Vineyards – Terroir
Located halfway between the Atlantic ocean and the river Gironde, Chateau Escot perfectly uses the exceptional characteristics of the Médoc region’s terroir, which is the defining feature of Bordeaux’s vineyards. This terroir, with its combination of water, soil, air quality, and fire, is where it all begins. Thanks to the alchemy between these four elements, the grapevines and the wonderful Chateau Escot and Cru Bourgeois wines are born.
The climatic conditions above its castle vineyards are ideal, for it is located on the 45th parallel north, equidistant from the pole and the Equator. That is why the climate is in perfect balance and offers vine bushes enough moisture and warmth throughout the entire vegetative cycle. The ripening of the grapes takes place regularly right until the successful commencement of the wine harvest. The final proof of this is the wine’s harmonic and elegant sensory expression.
Wind, which blows from the ocean and the river, refreshes the grapes even in the greatest summer heat, and it protects them from disease during rainy days.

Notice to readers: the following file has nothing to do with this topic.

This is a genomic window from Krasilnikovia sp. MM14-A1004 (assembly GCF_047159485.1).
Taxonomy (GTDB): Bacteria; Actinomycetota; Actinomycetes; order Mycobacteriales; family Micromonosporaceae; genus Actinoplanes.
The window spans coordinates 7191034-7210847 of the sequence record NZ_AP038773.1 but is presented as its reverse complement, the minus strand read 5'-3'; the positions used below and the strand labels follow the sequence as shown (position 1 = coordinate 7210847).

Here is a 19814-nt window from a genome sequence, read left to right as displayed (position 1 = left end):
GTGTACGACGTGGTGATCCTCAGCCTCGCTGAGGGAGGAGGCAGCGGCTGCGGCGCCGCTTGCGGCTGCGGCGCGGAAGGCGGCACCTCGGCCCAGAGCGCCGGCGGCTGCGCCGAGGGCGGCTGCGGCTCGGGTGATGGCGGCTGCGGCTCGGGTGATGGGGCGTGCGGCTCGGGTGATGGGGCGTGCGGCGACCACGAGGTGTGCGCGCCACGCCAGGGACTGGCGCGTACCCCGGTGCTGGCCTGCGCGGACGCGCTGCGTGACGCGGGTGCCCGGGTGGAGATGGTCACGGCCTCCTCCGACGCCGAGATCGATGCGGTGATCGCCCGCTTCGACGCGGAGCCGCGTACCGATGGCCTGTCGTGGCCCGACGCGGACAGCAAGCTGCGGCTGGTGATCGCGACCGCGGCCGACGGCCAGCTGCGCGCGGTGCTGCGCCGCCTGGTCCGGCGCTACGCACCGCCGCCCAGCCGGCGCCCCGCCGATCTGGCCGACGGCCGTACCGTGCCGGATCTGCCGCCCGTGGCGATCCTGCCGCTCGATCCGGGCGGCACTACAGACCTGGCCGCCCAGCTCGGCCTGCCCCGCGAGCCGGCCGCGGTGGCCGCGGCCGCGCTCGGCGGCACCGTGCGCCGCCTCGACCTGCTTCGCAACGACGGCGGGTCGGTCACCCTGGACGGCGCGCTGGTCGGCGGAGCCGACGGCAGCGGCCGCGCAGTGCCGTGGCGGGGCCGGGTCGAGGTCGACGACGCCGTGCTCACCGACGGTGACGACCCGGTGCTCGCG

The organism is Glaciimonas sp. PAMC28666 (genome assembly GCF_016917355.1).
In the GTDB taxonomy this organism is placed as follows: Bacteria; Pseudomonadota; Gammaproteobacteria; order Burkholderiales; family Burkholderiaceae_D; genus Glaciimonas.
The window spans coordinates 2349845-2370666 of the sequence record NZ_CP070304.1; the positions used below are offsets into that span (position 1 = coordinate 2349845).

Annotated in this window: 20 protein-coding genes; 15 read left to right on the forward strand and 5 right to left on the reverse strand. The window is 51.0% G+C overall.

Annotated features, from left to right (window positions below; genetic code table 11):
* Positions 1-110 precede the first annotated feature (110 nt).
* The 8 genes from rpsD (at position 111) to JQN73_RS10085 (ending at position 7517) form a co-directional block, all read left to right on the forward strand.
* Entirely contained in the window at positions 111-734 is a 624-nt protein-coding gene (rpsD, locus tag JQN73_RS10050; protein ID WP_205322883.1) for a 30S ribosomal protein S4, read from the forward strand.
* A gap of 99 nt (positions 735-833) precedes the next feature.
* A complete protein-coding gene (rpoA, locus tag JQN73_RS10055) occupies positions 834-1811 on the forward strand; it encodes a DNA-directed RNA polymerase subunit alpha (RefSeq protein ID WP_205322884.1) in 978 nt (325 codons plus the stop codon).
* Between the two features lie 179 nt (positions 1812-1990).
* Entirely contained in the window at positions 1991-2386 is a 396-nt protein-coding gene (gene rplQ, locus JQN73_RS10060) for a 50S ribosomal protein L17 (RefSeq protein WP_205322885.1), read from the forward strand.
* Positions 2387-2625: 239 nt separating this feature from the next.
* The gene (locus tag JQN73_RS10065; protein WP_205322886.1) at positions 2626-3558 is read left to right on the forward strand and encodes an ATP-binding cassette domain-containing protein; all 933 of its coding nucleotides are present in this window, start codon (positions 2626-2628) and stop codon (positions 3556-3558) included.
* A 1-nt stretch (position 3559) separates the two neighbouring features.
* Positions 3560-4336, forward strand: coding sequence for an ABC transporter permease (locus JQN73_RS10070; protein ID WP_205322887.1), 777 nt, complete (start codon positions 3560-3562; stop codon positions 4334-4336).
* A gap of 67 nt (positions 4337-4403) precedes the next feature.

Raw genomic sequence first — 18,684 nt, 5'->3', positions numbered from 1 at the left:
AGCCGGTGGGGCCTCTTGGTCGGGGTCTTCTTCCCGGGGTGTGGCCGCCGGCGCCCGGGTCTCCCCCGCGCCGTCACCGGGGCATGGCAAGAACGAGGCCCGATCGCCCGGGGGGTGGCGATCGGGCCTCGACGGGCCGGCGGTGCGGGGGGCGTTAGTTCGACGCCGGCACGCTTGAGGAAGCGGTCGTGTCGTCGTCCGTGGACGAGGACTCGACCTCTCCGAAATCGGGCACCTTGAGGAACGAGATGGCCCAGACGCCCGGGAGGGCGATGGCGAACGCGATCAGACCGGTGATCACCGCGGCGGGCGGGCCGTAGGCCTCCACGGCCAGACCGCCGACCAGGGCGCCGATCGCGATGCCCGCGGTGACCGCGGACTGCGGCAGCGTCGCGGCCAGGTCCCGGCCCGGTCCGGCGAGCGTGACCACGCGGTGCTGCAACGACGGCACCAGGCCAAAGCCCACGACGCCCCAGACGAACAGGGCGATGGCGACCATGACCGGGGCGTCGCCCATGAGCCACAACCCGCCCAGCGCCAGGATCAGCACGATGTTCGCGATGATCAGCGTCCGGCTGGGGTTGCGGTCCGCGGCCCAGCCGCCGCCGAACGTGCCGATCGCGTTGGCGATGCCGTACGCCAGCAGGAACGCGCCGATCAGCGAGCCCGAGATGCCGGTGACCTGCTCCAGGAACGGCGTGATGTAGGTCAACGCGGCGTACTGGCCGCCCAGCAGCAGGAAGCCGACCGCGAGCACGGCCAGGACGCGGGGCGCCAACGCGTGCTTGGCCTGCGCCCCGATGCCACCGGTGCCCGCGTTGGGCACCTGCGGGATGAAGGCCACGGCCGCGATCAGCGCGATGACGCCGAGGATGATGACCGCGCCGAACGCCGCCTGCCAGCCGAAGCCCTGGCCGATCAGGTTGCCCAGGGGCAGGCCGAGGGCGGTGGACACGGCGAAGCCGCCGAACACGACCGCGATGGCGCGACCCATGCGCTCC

The charming geography of the land is characterised by loose waves in the terrain (croupes médocaines). Their slight slopes and soil of a sedimentary sort (consisting of gravel, various types of sand, clay, small stones, and cobbles) makes drainage easier after rain. The soil is blessed. Its individual elements give life to the wine bushes, remove excess water, and transfer gathered heat to the grapes.
Chateau Escot utilises its castle vineyards in three locations.
All vineyards are systematically and purposefully rejuvenated, which is how they continue to produce the perfect grapes. The average age of the vineyards is 40 years. Their main varieties include (and will continue to be dominated by) blue varieties. In several years’ time, the vineyards will also produce a small quantity of sweet white wine.
All of these perfect soil and climatic conditions in the castle vineyards support the positive development of the wine bushes, the ripening of their grapes, and the final aromatic intensity and complex sensory expression of these noble wines.
The first is part of an estate in the Lesparre region. The vineyards here have an area of twelve hectares and they planted with varieties of Merlot and Cabernet Sauvignon.
The five-hectare vineyard in the Saint-Christol area, where varieties of Merlot and Cabernet Sauvignon also reign, reflects its appearance in the water of the Gironde river.
The third location in the vicinity of the wine estate is sprawled out in the cadastre of the village known as Civrac. Its five hectares give rise to varieties of Merlot, Cabernet Sauvignon, and Petit Verdot.